Whichever way you do it, if you’re a new mother you might want to think about making time for a weekly yoga class. Your mind & body will thank you.

Ben Stanford writes about various services to help you to achieve optimum health. He likes to provide you with the tools and knowledge to achieve your goals, move better again, and lead a strong, happy, and healthy life.

Nov 152010
 

BY JENN HARDY
THE SUBURBAN, Nov. 10, 2010

There are many reasons for new moms to exercise regularly. Some women are motivated by the thought of getting back the body they had 10 months ago. Others start exercising to release serotonin, hopefully warding off the baby blues or postpartum depression. Whatever the motivation behind taking up a regular exercise routine after giving birth, there is no shortage of ways new moms can get their heart-rates going again.

Luckily, it’s not even necessary to hire a babysitter to get that workout in. A wide variety of programs in Montreal offer classes that allow new moms to exercise while spending time with baby. Some offer a more rigorous work-out while other programs allow new moms to socialize, and offer a time to bond with baby.

Little Burgundy resident Samantha Hull is a mother of two who has experience with just about every kind of mom and baby exercise available in the city. When her son, Stelio, was born, Hull tried out mom and baby yoga and baby swimming classes.

“Both were a great way to bond with the him,” she says. “But I didn’t get the workout I was looking for.” She said her son loved the swimming classes but she left him at home twice a week so she could get out and take her own Pilates classes.

When her daughter came along three years later, she decided to take her routine up a notch and opted for the Cardio-Stroller course. Part of Cardio Plein Air, which takes people of all ages and fitness levels to local parks to get their hearts pumping, Cardio-Stroller is an intense workout for women wishing to get back into shape after birth.

Hull explains that because the babies are with their mothers in strollers, there is no running, which would jostle the baby about. “You’re always walking, and there is lots of emphasis on squats and muscle training.”She started the program when her daughter Inès was three months old.

“Some women did it with sleds up on Mont Royal,” she says. Hull took her daughter to the classes twice a week. “We both looked forward to it,” she says. “There were some babies Inès was so happy to see. She was as close to making friends as a three-month-old could get.”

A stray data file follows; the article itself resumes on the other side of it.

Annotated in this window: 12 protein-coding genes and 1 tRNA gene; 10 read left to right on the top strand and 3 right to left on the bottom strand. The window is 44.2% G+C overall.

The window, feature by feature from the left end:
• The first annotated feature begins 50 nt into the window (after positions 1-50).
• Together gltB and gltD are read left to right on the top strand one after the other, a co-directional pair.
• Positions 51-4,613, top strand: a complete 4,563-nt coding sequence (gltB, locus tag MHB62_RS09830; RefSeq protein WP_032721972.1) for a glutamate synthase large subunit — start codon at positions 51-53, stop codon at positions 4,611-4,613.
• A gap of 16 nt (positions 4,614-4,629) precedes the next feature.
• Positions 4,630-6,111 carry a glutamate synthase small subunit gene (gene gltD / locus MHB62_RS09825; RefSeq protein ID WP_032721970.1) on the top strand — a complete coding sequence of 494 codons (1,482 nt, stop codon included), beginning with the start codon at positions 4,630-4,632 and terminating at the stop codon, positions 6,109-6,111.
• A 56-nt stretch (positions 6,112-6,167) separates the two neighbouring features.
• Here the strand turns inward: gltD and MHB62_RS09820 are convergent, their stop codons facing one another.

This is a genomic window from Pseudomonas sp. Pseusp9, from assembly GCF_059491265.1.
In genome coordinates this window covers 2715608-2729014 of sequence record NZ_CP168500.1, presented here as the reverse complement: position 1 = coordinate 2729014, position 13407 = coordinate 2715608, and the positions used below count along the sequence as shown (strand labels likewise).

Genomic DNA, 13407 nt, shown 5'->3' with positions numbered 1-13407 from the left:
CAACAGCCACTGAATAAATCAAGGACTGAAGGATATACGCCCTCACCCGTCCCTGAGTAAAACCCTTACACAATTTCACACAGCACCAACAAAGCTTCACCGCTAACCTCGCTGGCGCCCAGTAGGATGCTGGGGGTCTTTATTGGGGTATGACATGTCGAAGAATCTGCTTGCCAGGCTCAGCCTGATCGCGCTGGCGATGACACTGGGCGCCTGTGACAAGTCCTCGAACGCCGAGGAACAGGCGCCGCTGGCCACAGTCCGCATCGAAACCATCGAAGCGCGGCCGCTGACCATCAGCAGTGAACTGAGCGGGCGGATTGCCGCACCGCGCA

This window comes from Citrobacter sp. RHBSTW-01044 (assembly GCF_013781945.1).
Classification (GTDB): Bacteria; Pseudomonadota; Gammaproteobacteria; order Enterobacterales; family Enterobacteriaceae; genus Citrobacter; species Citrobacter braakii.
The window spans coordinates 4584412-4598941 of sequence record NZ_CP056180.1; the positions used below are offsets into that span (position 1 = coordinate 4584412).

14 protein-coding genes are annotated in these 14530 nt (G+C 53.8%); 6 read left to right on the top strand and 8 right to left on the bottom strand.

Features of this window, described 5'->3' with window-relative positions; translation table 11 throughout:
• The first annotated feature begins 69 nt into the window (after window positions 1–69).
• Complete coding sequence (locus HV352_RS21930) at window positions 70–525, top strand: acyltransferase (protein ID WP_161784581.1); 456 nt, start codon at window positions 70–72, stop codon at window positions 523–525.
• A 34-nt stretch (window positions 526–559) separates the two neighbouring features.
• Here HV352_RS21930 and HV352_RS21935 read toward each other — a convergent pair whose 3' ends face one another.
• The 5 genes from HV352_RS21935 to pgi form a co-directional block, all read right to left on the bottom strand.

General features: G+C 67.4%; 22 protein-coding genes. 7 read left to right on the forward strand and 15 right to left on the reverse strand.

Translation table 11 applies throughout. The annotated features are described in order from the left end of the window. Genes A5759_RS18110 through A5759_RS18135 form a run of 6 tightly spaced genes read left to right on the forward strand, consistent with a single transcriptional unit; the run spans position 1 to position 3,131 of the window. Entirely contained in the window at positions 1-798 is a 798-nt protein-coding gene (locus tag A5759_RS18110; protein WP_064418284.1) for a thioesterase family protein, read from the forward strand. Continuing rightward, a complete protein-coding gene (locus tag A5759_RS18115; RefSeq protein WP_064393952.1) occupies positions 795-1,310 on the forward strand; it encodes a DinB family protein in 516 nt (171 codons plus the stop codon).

Hull found the program particularly helpful to boost her own energy. “Neither of my babies were sleepers,” she says. “I needed energy and being outside to exercise was so much better than being inside the gym.”

Hull loved her Cardio-Stroller trainer, Linda Comtois so much, she brought her over to the office once maternity leave was over. Twice a week Hull and a dozen of her coworkers spend their lunch hour doing their training with Comtois around the Lachine canal.

For yoga instructor Jayme Hernandez, exercising after giving birth might be more important for the mind and spirit and for the connection with baby, than for the body alone.

Hernandez teaches prenatal yoga, gives partner’s labour workshops, and is the founder of Mom and Baby Danceflo. Her program is a combination of yoga stretches and dance, allowing moms to let loose and rejuvenate.

“I feel there’s a lot of social pressure to lose our pregnancy bellies,” says Hernandez. “That can cause so much stress. It’s more important to feel good inside.” She explains that when we breathe and express ourselves through movement, this allows the mind and body to balance out. “This is more important than looking the way you did before.”

Mother of three-year-old Leaya, Hernandez knows what it’s like to be in the pattern of “go, go, go.” She says, “Taking care of a baby, especially in the first year, can be a 24/7 job. It becomes routine and we forget how to stay in the moment.”

Hernandez says it’s important to stop thinking about diapers and practice connecting to the breath. “It’s important for new moms to learn how to stay in the present,” she says. “Dancing is a way of doing that. When we dance, we release, let go and express ourselves.”

As any new mom knows, going for a night at a dance club usually isn’t much of a reality.